LANSING, Mich. (WLNS) — With most students back in the classroom in just a few weeks, there’s a growing concern about children not getting vaccinated- and we’re not just talking about COVID-19.
Health officials say it’s a disturbing trend statistics show “routine vaccinations” have fallen below 70% in children state-wide causing fear that some of the diseases we’ve been able to “curb”, like chicken pox and measles might be able to make a strong come back.
Now, health officials are urging parents to get their children up-to-date with their shots.
The message here is the same as it was when Ingham County Health Officer Linda Vail and Michigan’s Chief Medical Officer Joneigh Khaldun spoke this morning.
Vaccines work. They’re safe and this goes beyond just COVID-19.
For one mother I spoke with and founder of IVaccinate- this is personal.
“We were having her baptized as they took her from us.”
It happened nearly 10 years ago, but not a day goes by where Veronica McNally doesn’t think of the daughter she lost.
Francesca died as an infant in 2012 from pertussis- more commonly known as whooping cough. It’s a disease that had nearly been eradicated, but still affects a handful of people every year.
Now concern about diseases like this is on the rise.
“We simply cannot afford another outbreak or epidemic of one of these vaccine preventable diseases.”
Why the worry? Vaccination rates are down across the board in Michigan.
For children between 1 and a half and 3 years old, rates are below 70% in half of the state’s counties.In 7 of those counties and Detroit, the rate is below 60%.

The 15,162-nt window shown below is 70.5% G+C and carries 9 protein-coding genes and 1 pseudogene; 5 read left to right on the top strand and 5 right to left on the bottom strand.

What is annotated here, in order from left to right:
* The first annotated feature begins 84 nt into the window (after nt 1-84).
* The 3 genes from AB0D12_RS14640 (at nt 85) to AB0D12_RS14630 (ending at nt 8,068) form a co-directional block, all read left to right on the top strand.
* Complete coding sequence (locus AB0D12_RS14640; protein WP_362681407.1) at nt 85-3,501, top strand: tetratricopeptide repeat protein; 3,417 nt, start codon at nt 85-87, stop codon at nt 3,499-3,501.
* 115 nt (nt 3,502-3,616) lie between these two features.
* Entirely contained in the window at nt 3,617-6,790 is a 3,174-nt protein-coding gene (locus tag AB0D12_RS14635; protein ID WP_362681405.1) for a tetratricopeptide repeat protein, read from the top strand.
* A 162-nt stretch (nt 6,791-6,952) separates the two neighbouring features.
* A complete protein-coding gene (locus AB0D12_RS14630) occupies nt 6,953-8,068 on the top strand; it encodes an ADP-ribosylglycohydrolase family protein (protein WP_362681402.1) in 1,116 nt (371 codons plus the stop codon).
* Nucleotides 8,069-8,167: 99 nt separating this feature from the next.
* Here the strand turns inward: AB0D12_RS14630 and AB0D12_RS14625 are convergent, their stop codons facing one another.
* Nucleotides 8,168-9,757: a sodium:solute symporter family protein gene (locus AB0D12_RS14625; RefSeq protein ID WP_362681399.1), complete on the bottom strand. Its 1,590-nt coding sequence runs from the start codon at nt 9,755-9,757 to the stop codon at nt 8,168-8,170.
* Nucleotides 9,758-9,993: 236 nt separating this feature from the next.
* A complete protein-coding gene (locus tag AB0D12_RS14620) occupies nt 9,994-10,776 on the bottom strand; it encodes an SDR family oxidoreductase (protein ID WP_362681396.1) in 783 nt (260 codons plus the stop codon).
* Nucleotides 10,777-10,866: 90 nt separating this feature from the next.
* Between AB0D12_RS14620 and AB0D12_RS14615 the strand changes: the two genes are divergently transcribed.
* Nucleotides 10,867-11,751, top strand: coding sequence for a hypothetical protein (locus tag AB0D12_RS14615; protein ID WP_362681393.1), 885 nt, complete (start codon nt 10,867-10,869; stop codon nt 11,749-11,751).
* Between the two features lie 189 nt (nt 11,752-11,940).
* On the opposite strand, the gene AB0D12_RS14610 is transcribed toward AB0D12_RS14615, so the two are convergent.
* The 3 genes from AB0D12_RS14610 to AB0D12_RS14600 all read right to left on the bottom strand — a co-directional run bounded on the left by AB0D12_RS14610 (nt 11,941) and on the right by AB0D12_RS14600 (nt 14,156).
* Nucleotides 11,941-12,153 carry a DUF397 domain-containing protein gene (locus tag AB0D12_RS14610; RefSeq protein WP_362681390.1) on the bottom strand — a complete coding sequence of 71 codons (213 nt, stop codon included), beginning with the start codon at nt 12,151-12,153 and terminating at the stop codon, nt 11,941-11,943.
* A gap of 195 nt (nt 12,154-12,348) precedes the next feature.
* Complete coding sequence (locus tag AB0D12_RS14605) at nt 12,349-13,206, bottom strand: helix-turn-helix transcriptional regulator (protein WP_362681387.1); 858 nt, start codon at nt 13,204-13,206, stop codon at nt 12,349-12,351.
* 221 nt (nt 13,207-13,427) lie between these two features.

Vaccination numbers in teens dropped from above 77% to below 74% just since January 2020.
“The national geographic wrote an article ‘A World Before Vaccines Is a World We Cannot Afford to Forget’ and yet increasingly since these diseases are no longer seen, we do seem to forget them”, remarked Ingham County Health Officer Linda Vail.
The country is struggling to vaccinate its youth against COVID-19 as well. Fewer than one in three kids between the ages of 12 and 15 have their shot. The number is slightly higher- around 42%- for teens ages 16 to 19.
The state’s chief medical expert Dr. Joneigh Khaldun was on hand and reminded not to get the shots for yourself- but do it for your neighbor and loved ones.
“When an area has lower vaccination rates it creates an environment where diseases can spread… so as families, students, teachers and administrators prepare for this upcoming school year, I urge every parent to make sure their child is up to date on all vaccinations.”